While Alberta has two metropolitan areas with over 1,000,000 people and substantial environmental risks, auto insurance in the province is reasonable. Indeed, compared to Ontario, Albertans have access to affordable car insurance.
In Ontario, the most expensive insurance market in Canada, customers pay on average $130/month for their coverage. This equates to over $1,400 per year on auto insurance. For Albertans, the average is closer to $105/month, or $1260 per year. Car insurance in Alberta is around 30% more affordable than it is in Ontario.
Like in other Canadian provinces, auto insurance in Alberta is mandatory for all vehicles. The government operates a no-fault insurance model where private companies offer coverage to customers. This type of car insurance means the policyholder always makes claims to their own insurance company.
In the event of a collision, all parties are required to go to their own provider regardless of who was at fault. Minimum third party liability in Alberta is $200,000. This is a mandatory limit and any driver without it will be unable to register their vehicle.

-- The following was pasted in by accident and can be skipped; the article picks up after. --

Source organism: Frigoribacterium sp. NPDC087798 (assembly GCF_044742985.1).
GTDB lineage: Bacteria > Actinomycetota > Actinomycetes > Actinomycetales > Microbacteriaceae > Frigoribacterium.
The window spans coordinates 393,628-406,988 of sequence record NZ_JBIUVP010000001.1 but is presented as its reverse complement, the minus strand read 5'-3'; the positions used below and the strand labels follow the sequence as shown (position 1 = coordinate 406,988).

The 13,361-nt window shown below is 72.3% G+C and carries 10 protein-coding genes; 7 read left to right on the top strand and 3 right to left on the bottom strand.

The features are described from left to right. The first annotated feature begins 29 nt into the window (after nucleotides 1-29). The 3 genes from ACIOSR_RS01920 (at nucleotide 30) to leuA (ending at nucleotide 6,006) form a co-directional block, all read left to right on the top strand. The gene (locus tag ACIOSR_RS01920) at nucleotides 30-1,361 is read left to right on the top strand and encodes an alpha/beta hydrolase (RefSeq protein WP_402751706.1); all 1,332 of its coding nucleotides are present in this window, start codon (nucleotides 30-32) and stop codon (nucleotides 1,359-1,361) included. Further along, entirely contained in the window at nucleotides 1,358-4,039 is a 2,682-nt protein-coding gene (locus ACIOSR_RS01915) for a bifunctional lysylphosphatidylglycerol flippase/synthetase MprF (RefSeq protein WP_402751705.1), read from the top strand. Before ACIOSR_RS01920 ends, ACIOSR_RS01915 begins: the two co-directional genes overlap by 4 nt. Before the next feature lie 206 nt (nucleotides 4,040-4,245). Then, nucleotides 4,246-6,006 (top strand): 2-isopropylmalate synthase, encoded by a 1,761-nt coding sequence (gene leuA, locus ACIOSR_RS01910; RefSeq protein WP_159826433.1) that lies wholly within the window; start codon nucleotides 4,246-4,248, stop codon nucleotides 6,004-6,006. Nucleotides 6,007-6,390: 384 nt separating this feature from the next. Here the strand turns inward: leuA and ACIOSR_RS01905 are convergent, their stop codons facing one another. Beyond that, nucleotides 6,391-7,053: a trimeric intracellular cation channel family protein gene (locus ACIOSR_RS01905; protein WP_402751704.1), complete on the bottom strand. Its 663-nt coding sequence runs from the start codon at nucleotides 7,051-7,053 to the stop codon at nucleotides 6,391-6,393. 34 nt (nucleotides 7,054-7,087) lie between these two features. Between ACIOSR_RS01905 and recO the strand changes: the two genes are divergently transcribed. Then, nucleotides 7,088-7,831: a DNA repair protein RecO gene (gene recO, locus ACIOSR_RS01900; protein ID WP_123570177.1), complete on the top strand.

Auto insurance in Alberta is regulated by the Automobile Insurance Rate Board (AIRB) and the Office of the Superintendent of Insurance.
Weather is an important consideration in Alberta. The province sees all types of harsh weather and suffers from significant natural disasters. During winter, Alberta can be among the coldest regions in Canada. Blizzards, snow storms, whiteouts, heavy rain, and strong winds are common in the province during the cold season.
Driving can become hazardous in these conditions and safe driving is hugely important during the winter months. Installing snow tires is a good practice in the cold winter, and insurance companies will often offer discounts to drivers with them installed. The province does not make snow tires a mandatory requirement for winter driving.
Natural disasters in Alberta range from massive flash floods to enormous wildfires. While these catastrophic events put more pressure on homeowners, there is also a risk for vehicles. Fort McMurray was a May, 2016 wildfire event that was the largest insurance loss in Canadian history. Hundreds of vehicles were lost in the Albertan town.
Alberta is also notable in the rise of ride-sharing companies like Uber in Canada. Edmonton became the first city in the country to formally accept Uber with new regulations aimed at adopting ride-sharing. The provincial government quickly followed and allowed ride-sharing-specific auto insurance to be